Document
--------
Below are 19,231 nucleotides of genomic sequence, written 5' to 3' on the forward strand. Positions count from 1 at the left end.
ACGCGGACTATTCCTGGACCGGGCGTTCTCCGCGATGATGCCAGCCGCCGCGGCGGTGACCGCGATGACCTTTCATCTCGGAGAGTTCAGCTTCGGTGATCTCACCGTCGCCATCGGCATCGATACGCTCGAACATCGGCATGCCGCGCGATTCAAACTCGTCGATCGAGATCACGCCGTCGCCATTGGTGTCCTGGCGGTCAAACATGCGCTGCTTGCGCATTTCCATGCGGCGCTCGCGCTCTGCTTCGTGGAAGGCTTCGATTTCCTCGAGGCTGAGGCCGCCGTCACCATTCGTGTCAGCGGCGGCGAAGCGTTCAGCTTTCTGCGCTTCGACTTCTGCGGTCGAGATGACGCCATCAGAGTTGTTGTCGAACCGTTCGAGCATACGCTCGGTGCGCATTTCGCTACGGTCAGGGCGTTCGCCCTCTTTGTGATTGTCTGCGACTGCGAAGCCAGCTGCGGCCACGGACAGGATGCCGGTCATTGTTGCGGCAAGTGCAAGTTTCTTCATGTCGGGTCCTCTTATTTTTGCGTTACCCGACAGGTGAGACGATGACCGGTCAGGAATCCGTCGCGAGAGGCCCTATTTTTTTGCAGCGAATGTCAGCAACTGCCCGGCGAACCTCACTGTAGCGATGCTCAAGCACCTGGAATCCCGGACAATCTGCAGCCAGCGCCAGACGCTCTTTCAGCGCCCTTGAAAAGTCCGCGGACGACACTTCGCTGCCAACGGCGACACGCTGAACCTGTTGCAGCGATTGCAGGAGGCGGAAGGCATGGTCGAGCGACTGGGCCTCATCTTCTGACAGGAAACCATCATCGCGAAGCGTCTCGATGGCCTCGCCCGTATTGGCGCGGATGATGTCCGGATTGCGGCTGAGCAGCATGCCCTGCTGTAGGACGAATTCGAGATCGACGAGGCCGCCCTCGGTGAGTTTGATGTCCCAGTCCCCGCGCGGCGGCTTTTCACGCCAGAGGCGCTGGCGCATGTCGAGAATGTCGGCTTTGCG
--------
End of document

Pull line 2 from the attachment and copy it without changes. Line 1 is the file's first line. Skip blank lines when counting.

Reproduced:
ACGCGGACTATTCCTGGACCGGGCGTTCTCCGCGATGATGCCAGCCGCCGCGGCGGTGACCGCGATGACCTTTCATCTCGGAGAGTTCAGCTTCGGTGATCTCACCGTCGCCATCGGCATCGATACGCTCGAACATCGGCATGCCGCGCGATTCAAACTCGTCGATCGAGATCACGCCGTCGCCATTGGTGTCCTGGCGGTCAAACATGCGCTGCTTGCGCATTTCCATGCGGCGCTCGCGCTCTGCTTCGTGGAAGGCTTCGATTTCCTCGAGGCTGAGGCCGCCGTCACCATTCGTGTCAGCGGCGGCGAAGCGTTCAGCTTTCTGCGCTTCGACTTCTGCGGTCGAGATGACGCCATCAGAGTTGTTGTCGAACCGTTCGAGCATACGCTCGGTGCGCATTTCGCTACGGTCAGGGCGTTCGCCCTCTTTGTGATTGTCTGCGACTGCGAAGCCAGCTGCGGCCACGGACAGGATGCCGGTCATTGTTGCGGCAAGTGCAAGTTTCTTCATGTCGGGTCCTCTTATTTTTGCGTTACCCGACAGGTGAGACGATGACCGGTCAGGAATCCGTCGCGAGAGGCCCTATTTTTTTGCAGCGAATGTCAGCAACTGCCCGGCGAACCTCACTGTAGCGATGCTCAAGCACCTGGAATCCCGGACAATCTGCAGCCAGCGCCAGACGCTCTTTCAGCGCCCTTGAAAAGTCCGCGGACGACACTTCGCTGCCAACGGCGACACGCTGAACCTGTTGCAGCGATTGCAGGAGGCGGAAGGCATGGTCGAGCGACTGGGCCTCATCTTCTGACAGGAAACCATCATCGCGAAGCGTCTCGATGGCCTCGCCCGTATTGGCGCGGATGATGTCCGGATTGCGGCTGAGCAGCATGCCCTGCTGTAGGACGAATTCGAGATCGACGAGGCCGCCCTCGGTGAGTTTGATGTCCCAGTCCCCGCGCGGCGGCTTTTCACGCCAGAGGCGCTGGCGCATGTCGAGAATGTCGGCTTTGCG